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First Cup: Tuesday

  • Brian Windhorst of ESPN.com: "What the Heat have here is a golden opportunity. It’s an early crossroads the Cavaliers’ franchise reached about five years ago, but it didn’t quite grasp the importance. In the soul searching done since July, it was something the Cavs wished they could do over: Stand up to LeBron James. Whether you believe ESPN the Magazine’s Chris Broussard’s report that several Heat players, particularly James, have grown frustrated with coach Erik Spoelstra doesn’t really matter. James has already said as much repeatedly in recent days. ... There are only so many people to blame and in the NBA the first fingers are usually pointed at the coach. Check back in a few weeks. There’s a chance the conversation will sound completely different, which is what Spoelstra is counting on. Whatever the case, the Heat have encountered their first critical test with James. Now is when the organization -- be it president Pat Riley himself or Spoelstra in one of their series of meetings or perhaps both -- need to tell James that they won't completely accommodate him. Spoelstra will remain the coach and the team is going to stay the course. That means James, whether he likes it or not, will to continue to be asked to sacrifice parts of his game. It may be hard in the short term but this course of action will make a difference over the long haul. The evidence resides in the Cleveland Cavaliers' recent history."

  • Ira Winderman of the South Florida Sun-Sentinel: "The Heat knew going in that LeBron James would be high maintenance. Superstars almost always are. But pair that with a young, intellectual sideline purist and you have what you have right now, a leadership void that allows the ancillary to dominate. So reports emerge from within the locker about unease with the sideline guidance, with the same coach who first found a way to get two rotation rookies to the No. 5 playoff seed in 2009 and then a cap-conscious team to that same seed a year ago. And to the coach's aid steps ... Not a word from Pat Riley, even though a source close to Riley and his family insist that the last thing Riley wants to do right now is return to the sideline. Even worse, there are words from Wade that make you wonder how much support remains. 'In this league, and in sports in general, you really don't look at it and say a coach is your guy,' Wade said Monday morning. 'A coach is a coach and he has to take hard stances at times, more times than not. Players and coaches, it's always that kind of weird type of relationship. You don't look at him and say, 'That's my guy right there.' ' It was an odd distancing, on a day Spoelstra recorded his 100th victory as Heat coach. 'He's a different person and I'm a different player than when we came in,' Wade said. 'So I'm not going to say he's my guy, but he's our coach, you know.' For now. It's as if this team is channeling its inner Shaq."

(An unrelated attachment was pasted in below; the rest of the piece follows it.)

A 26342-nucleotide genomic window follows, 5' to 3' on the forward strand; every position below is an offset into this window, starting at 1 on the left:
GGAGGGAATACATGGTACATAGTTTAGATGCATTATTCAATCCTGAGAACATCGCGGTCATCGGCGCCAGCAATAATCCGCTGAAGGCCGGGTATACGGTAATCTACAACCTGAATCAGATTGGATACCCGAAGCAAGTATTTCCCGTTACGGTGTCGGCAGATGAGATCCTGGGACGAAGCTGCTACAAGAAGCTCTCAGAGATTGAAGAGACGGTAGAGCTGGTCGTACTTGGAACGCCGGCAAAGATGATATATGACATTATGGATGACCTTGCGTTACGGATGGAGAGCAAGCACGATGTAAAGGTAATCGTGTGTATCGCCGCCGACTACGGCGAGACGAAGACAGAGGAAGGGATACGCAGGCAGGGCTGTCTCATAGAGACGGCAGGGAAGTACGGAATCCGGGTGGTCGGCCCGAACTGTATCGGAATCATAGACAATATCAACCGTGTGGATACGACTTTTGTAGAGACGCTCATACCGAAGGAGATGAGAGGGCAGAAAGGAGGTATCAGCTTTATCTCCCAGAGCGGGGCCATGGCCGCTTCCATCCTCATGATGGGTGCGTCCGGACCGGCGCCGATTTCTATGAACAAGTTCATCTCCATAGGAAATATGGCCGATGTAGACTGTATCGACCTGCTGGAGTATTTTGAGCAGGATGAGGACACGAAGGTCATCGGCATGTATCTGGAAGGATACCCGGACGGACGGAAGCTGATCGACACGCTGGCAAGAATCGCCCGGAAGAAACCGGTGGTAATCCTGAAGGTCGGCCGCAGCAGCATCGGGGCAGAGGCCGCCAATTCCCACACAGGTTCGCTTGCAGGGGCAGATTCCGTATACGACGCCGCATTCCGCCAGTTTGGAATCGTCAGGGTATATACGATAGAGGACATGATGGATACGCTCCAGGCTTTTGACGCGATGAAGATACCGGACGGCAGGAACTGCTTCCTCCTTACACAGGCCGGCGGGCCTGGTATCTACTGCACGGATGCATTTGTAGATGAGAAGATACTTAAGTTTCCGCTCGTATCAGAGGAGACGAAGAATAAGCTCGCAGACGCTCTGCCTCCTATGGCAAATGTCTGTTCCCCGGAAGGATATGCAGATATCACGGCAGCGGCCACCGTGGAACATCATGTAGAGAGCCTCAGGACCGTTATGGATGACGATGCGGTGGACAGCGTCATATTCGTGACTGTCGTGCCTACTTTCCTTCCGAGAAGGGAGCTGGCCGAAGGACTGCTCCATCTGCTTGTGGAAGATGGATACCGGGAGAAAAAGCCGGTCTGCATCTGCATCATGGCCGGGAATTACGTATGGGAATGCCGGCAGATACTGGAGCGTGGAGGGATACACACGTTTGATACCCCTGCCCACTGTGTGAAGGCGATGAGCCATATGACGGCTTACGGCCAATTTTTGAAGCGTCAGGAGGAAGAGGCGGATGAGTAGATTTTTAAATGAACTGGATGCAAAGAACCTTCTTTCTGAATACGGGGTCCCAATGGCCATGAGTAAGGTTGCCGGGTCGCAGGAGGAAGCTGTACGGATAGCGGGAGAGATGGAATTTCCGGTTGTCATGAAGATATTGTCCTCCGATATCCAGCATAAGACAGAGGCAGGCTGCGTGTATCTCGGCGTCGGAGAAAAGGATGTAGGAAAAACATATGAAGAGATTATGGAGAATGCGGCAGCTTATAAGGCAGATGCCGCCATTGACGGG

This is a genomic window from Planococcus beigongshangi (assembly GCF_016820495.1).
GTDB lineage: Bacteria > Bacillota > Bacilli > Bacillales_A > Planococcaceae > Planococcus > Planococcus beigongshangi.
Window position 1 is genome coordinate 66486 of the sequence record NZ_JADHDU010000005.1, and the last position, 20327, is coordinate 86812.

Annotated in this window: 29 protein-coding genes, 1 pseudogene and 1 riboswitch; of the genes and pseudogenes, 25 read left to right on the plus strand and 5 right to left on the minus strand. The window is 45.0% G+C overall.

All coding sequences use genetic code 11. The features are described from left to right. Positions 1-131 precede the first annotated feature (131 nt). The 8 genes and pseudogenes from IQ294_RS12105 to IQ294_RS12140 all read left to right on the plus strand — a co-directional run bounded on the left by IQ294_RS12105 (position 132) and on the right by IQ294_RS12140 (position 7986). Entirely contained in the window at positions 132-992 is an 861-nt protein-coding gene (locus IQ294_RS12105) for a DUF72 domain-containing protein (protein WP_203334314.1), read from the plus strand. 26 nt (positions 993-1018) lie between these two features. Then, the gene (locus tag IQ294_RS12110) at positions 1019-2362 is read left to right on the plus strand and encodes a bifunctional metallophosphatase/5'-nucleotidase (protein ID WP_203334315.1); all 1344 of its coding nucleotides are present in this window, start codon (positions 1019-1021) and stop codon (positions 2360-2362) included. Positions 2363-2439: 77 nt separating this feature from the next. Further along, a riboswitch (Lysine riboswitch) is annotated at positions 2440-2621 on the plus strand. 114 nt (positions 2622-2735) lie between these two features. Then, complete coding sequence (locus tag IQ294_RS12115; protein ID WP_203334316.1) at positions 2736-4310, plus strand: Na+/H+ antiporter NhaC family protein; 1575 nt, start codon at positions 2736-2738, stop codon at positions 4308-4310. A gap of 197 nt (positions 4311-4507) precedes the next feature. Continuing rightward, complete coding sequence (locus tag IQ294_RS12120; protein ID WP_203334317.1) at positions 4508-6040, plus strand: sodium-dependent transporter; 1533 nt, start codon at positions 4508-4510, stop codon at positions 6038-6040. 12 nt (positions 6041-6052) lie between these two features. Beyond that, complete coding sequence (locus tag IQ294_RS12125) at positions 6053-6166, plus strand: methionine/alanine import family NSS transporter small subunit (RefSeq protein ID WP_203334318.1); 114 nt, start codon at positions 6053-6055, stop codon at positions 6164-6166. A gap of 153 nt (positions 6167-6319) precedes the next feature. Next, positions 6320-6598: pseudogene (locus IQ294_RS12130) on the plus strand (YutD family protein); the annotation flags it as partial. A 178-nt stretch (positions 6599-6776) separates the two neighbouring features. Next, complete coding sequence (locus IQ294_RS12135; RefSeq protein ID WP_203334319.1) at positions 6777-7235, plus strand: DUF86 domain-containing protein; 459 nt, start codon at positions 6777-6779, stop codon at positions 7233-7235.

• Israel Gutierrez of The Miami Herald: "LeBron James must have learned from the Shaquille O'Neal school of how to defuse a tense situation. Just make a joke out of it. After he walked away from his locker Monday, donetalking about his supposedly disharmonious relationship with his coach and a shoulder bump between the two that has been analyzed for two days, James lightly tapped a media member on his way to the training room and loudly apologized. 'Oh, I'm sorry, I bumped you,' he offered with a wide grin, getting a laugh out of everyone in the room. LeBron's smile only got larger as he exited, adding a quiet 'craziness,' as he shut the training room door. Make 'em laugh. Works every time. So, drama over, right? All that talk about LeBron purposely bumping Erik Spoelstra and LeBron wanting a new coach, all of it is water under a hilarious bridge? Not exactly. But it is funny how, when you speak to the actual principles involved in a story, you get a better feel for what actually is happening. Truth be told, the Heat is a mess right now. A bit less messy Tuesday, a day after an easy win against the undermanned Wizards that included some heated moments that could help bring a team together, but a mess still."

  • Jason Lloyd of the Akron Beacon-Journal: "Before the Cavaliers can worry about Thursday, before they can welcome back their former king, they have an equally important matter to tend to Tuesday: the defending Eastern Conference champion Boston Celtics. They are the same Celtics who eliminated the Cavs from the playoffs last season, and the same Celtics that the Cavs stunned on opening night at Quicken Loans Arena a few weeks ago. Sure, LeBron James and the Miami Heat will be here Thursday, and the entire nation will be watching. But those are worries for Thursday. Asked how he can focus on the Celtics now and not think about the Heat in what will be one of the most exciting weeks of the season, Mo Williams chuckled. ''It's easy. I've got Rondo [Tuesday],' Williams said. 'That should be enough said.' It is. Celtics point guard Rajon Rondo has enjoyed destroying the Cavs throughout his career. He has posted double-digit assists in all but two games this season — and one of those was against the Cavs, when he finished with 18 points and nine assists on the second night of the Celtics' season-opening back-to-back."